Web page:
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Getting used to Raspberry Pi

It’s been quite some time since my Raspberry Pi Model B arrived. All I’ve done is tried to run several things, blink GPIO with examples found on the Internet, set up a desktop computer for my daughter with TuxPaint. I never was a big fan of Linux; on the desktop computer, I always use Windows for my daily tasks.

raspberry pi model b

With cheap single-board computers like Raspberry Pi, people looked at Linux from a different perspective. We can notice an increased interest in Linux, how to do this, and this. Who works with Linux long time? It is just another computer where they can work with it and make cool things right away. But for us like me, it’s a good chance to get to know Linux better and learn a few tricks.

There are already tons of information about the Raspberry Pi computer. Practically anyone can find an easy step-by-step guide to set up a Raspbian image, set basic settings, and control it either through a terminal screen or a casual computer with a monitor, keyboard, and mouse. From my experience, it is a bit too slow to run desktop applications with a graphical interface. For instance, loading, TuxPaint takes a long time and is not very responsive. But for embedded applications or hardware optimized XBMC media center, you can get great results.

As I mentioned, Raspberry Pi is great for embedded applications. Besides all computer interfaces like LAN, USB, Audio, HDMI, and RCA, a GPIO header makes it a powerful prototyping platform.

raspberry pi model b gpio header

Linux takes care of Internet things automatically, and with few commands, you can control real-world applications from the web and so on.

Raspberry Pi has a couple of ways of attaching a monitor or other display (HDMI or RCA). You can attach a monitor, keyboard, and mouse to configure and use it. But in my opinion, this is not what it is designed for (unless you use it for playing media or gaming). It might be placed remotely for embedded applications, and the only thing that makes it accessible is internet cable or even WiFi. So from the beginning, I will use it that way. This will help me get more comfortable with terminal commands and the whole idea of using Linux OS.

In order to access to Raspberry Pi through terminal screen you need

  1. Router with running DHCP;
  2. A desktop computer attached to the same router;
  3. Raspberry Pi attached to the same router.

Power up Raspberry Pi, and then what is left is to figure out what IP address is given to it. The best way is to open the router and find devices connected to it. Depending on your router, results may look different. Normally you will see a device named ‘raspberry pi.’ Write down its IP address.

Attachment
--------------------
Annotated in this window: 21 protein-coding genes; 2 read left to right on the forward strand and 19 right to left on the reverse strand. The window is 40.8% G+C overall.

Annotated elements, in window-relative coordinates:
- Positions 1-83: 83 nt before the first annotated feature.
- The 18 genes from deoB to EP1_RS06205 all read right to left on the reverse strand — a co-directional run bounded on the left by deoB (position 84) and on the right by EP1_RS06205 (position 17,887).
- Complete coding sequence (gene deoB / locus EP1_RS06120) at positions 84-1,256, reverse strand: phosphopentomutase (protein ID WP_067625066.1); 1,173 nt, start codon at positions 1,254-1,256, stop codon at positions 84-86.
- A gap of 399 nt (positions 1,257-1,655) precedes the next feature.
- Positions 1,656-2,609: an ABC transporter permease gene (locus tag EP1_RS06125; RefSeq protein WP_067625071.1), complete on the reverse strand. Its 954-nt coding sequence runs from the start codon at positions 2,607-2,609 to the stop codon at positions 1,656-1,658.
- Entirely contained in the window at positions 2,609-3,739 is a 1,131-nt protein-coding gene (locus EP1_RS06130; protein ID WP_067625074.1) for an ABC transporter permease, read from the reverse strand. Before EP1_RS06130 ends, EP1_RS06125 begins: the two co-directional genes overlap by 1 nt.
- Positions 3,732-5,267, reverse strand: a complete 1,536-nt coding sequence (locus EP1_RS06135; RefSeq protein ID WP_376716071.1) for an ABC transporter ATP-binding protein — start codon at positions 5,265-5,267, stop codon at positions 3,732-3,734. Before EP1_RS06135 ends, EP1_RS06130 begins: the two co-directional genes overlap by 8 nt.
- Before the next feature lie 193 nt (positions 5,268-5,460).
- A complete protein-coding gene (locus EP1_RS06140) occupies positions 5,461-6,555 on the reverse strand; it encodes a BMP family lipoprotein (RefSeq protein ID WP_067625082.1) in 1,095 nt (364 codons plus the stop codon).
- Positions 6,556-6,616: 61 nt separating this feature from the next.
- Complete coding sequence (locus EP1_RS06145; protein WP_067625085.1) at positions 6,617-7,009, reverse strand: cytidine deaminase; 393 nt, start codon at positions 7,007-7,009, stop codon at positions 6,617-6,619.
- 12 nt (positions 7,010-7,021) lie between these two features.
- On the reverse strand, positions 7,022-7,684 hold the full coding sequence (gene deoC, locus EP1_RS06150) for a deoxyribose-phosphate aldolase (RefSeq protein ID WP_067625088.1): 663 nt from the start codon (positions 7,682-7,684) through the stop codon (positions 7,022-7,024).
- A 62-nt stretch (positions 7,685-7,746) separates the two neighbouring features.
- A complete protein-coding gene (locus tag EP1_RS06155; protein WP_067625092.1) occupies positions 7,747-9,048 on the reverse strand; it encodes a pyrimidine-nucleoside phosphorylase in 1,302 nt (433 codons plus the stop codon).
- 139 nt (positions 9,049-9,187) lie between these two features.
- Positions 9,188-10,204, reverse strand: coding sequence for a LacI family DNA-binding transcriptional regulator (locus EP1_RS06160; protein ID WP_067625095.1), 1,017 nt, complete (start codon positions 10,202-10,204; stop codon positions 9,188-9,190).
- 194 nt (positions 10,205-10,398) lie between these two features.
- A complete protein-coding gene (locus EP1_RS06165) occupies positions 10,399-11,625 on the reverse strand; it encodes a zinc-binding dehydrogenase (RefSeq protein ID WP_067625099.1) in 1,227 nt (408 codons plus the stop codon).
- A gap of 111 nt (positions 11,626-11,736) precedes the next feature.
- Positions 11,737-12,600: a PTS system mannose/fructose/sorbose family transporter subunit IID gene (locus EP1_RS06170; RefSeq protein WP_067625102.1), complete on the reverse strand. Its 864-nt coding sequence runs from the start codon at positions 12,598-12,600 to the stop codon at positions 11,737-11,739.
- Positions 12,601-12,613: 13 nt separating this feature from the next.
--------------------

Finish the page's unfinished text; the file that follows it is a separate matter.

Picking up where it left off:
raspberry_pi_IP_address

Then if you are a windows user, it is best to use the PuTTY terminal application. Enter the IP address, save it for the next use and click open.

raspi_putty_connect

In a few seconds, you will get a black screen that prompts for login. Enter pi as user name and raspberry as password. You won’t see feedback when typing the password, type it blindly and hit enter. And here you are – connected to Raspberry Pi remotely through SSH. From here, probably we won’t go about how to configure it for the first time – there are plenty of start-up guides on how to do this. If you feel uncomfortable doing this from the command-line tool, probably for the first run, it is better to connect the monitor and do this with the keyboard and mouse attached.

When doing from terminal screen just type command:

sudo raspi-config

Hit enter, and you will see a nice terminal pseudo-GUI where you can navigate and configure different parameters like locale, keyboard mapping, and more. The first step you want to do is select the ‘expand_rootfs’ setting. It takes care of expanding the file system to use the maximum size of your SD card.

Raspbian ‘wheezy’ is a Debian Linux-based operating system. So basically, all tutorials and commands from Debian apply to Raspberry Pi. Raspbian already has a bunch of pre-installed applications that can be used right away. If you want to know what programs are here, type the following command:

dpkg -l

It lists all installed programs and their versions. The community constantly updates programs, so it might be a good practice to run an update command that will download newer versions of outdated applications.

sudo apt-get update

It simply scans through the list of download mirrors and builds a list of upgradable programs and modules. After this, you can run.

sudo apt-get upgrade

It will show the list of applications along with data archive to be downloaded;

sudp_apt-get_upgrade

Type Y and upgrade will perform. It takes some time to finish. After this, you will be sure that you are using the newest versions of programs and OS. Next time we will get closer to basic terminal commands that are the main tool of dealing with Linux.

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